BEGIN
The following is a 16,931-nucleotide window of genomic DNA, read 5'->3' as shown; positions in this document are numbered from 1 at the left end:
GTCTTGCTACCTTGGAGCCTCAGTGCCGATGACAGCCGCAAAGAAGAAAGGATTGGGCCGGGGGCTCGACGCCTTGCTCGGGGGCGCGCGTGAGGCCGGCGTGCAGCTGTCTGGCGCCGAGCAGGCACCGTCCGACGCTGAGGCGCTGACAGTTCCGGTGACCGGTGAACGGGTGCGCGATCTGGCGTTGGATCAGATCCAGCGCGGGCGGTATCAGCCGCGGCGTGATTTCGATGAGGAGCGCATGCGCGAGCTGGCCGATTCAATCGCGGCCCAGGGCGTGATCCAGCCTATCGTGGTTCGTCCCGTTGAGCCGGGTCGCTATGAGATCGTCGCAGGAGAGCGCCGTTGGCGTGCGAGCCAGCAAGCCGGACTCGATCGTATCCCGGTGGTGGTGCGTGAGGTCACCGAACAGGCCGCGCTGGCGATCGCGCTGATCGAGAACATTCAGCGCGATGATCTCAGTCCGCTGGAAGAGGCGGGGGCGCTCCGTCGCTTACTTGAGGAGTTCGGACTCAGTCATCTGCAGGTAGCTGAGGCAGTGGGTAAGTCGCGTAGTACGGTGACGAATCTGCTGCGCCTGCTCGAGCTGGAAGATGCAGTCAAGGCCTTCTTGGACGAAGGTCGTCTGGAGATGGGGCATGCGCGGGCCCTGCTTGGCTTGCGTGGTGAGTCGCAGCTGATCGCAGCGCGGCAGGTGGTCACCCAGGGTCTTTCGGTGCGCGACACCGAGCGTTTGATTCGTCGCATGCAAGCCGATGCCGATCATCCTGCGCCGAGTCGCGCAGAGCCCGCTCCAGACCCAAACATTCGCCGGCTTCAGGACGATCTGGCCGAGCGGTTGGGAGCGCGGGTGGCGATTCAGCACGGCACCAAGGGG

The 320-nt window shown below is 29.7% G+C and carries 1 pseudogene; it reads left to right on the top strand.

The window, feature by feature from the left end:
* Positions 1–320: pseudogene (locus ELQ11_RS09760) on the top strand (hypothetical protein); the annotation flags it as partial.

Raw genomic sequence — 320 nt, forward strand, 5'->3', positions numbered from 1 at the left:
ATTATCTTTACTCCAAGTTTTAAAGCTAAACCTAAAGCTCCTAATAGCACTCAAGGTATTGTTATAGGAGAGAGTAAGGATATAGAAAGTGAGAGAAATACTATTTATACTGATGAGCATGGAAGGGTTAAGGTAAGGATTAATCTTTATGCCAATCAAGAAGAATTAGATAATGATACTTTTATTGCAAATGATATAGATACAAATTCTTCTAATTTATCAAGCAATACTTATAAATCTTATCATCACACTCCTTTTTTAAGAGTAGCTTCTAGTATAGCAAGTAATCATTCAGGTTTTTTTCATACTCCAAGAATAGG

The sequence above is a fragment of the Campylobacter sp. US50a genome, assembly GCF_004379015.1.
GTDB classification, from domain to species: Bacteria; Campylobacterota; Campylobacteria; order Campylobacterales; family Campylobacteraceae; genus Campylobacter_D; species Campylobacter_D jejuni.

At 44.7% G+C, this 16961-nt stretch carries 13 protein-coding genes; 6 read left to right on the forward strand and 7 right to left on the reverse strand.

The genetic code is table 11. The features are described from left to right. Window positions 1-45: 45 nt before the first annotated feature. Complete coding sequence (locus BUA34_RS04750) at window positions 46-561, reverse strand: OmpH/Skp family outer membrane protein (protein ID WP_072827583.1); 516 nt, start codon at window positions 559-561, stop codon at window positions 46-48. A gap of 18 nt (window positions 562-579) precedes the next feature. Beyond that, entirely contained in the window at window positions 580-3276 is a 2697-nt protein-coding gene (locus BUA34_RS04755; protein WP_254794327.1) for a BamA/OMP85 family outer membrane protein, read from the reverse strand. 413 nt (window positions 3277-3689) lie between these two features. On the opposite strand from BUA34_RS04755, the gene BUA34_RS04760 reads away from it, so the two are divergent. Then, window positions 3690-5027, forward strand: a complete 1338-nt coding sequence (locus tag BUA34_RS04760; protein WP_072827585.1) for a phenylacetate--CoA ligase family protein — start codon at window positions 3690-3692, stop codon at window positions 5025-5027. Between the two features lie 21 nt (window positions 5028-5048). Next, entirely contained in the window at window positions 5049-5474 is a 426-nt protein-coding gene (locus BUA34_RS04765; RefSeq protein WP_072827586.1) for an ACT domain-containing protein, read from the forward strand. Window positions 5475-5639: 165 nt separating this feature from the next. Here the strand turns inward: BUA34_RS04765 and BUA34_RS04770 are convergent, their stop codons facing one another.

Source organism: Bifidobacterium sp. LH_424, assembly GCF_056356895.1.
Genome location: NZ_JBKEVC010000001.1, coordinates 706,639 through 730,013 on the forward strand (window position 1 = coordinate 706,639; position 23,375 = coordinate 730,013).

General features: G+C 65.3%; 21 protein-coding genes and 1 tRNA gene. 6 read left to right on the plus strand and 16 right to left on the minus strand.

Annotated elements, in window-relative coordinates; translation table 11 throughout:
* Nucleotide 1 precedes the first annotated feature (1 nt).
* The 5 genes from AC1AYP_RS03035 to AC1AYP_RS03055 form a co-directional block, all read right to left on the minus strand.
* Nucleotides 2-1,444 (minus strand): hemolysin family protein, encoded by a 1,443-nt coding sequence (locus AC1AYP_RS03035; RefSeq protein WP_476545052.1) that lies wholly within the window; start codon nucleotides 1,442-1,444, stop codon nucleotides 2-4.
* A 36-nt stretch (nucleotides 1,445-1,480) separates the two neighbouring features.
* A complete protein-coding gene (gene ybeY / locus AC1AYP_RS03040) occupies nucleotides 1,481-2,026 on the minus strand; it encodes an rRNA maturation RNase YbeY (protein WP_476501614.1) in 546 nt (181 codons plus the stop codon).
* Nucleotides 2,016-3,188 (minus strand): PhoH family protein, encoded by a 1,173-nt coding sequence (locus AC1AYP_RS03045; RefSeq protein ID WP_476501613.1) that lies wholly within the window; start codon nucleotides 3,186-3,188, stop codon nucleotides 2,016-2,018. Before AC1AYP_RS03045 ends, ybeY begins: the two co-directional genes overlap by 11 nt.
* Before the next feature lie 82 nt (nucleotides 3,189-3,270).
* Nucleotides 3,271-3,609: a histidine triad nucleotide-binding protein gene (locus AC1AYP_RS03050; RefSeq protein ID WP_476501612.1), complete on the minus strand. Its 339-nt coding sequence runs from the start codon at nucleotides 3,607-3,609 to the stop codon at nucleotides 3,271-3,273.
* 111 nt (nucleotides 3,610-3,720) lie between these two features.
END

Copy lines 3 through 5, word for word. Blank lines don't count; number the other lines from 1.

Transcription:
The 320-nt window shown below is 29.7% G+C and carries 1 pseudogene; it reads left to right on the top strand.

The window, feature by feature from the left end:
* Positions 1–320: pseudogene (locus ELQ11_RS09760) on the top strand (hypothetical protein); the annotation flags it as partial.